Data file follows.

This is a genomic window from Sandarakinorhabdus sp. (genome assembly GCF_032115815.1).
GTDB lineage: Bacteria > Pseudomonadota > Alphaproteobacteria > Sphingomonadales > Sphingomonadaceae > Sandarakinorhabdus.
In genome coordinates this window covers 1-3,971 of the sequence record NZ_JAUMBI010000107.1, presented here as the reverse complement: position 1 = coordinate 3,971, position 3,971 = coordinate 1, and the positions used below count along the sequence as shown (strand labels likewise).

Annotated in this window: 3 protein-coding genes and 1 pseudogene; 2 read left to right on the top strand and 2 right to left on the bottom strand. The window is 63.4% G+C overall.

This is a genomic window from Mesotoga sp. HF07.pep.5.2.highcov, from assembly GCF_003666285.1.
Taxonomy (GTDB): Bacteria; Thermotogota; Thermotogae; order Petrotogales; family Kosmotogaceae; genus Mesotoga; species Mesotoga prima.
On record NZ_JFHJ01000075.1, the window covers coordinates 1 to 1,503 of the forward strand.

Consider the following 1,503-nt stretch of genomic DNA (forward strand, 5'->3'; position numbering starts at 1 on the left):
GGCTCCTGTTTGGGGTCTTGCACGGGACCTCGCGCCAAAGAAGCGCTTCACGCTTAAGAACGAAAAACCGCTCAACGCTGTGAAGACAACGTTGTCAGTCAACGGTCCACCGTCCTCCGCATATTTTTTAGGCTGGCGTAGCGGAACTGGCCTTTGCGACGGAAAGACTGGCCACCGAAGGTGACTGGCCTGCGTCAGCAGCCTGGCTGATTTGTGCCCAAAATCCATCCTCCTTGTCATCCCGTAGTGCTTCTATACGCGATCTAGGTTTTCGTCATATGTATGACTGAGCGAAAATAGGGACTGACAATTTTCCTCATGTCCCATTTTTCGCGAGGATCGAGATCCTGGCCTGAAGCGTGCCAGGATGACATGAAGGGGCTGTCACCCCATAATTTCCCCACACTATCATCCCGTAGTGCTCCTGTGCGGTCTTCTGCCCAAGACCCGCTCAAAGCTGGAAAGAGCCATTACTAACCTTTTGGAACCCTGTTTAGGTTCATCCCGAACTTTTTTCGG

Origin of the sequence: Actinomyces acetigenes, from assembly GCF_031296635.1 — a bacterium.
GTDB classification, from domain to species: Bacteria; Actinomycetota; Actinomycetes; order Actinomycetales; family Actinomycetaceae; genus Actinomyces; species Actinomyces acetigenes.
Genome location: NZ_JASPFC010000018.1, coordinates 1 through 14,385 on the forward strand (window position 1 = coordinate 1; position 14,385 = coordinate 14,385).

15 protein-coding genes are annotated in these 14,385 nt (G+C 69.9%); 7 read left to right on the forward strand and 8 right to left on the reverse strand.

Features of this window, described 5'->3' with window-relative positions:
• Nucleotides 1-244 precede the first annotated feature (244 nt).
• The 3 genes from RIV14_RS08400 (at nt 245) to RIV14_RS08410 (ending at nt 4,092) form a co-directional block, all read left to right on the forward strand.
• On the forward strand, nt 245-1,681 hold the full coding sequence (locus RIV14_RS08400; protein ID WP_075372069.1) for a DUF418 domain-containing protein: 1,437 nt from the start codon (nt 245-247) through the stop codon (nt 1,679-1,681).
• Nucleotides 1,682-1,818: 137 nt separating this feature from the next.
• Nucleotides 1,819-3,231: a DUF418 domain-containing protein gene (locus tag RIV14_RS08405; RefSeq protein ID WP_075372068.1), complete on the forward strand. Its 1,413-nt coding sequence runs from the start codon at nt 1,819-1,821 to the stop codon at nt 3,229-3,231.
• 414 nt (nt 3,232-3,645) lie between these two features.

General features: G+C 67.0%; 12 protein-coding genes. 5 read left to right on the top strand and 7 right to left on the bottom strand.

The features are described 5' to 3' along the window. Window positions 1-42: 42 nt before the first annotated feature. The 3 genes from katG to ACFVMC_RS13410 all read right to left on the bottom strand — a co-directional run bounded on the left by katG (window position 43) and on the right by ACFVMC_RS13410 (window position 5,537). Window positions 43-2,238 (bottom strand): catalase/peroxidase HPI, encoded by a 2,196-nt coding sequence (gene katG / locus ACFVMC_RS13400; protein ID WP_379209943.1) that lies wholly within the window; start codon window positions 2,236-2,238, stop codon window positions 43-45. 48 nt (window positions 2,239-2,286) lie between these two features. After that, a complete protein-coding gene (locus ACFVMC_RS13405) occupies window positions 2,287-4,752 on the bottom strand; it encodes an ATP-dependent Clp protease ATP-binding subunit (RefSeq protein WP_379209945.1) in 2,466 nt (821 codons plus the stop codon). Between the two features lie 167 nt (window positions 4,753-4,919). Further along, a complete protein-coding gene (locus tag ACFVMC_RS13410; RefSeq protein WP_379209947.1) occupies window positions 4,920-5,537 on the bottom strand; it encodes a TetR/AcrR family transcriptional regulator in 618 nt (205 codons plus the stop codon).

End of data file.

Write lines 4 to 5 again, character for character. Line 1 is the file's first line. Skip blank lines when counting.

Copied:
Annotated in this window: 3 protein-coding genes and 1 pseudogene; 2 read left to right on the top strand and 2 right to left on the bottom strand. The window is 63.4% G+C overall.

This is a genomic window from Mesotoga sp. HF07.pep.5.2.highcov, from assembly GCF_003666285.1.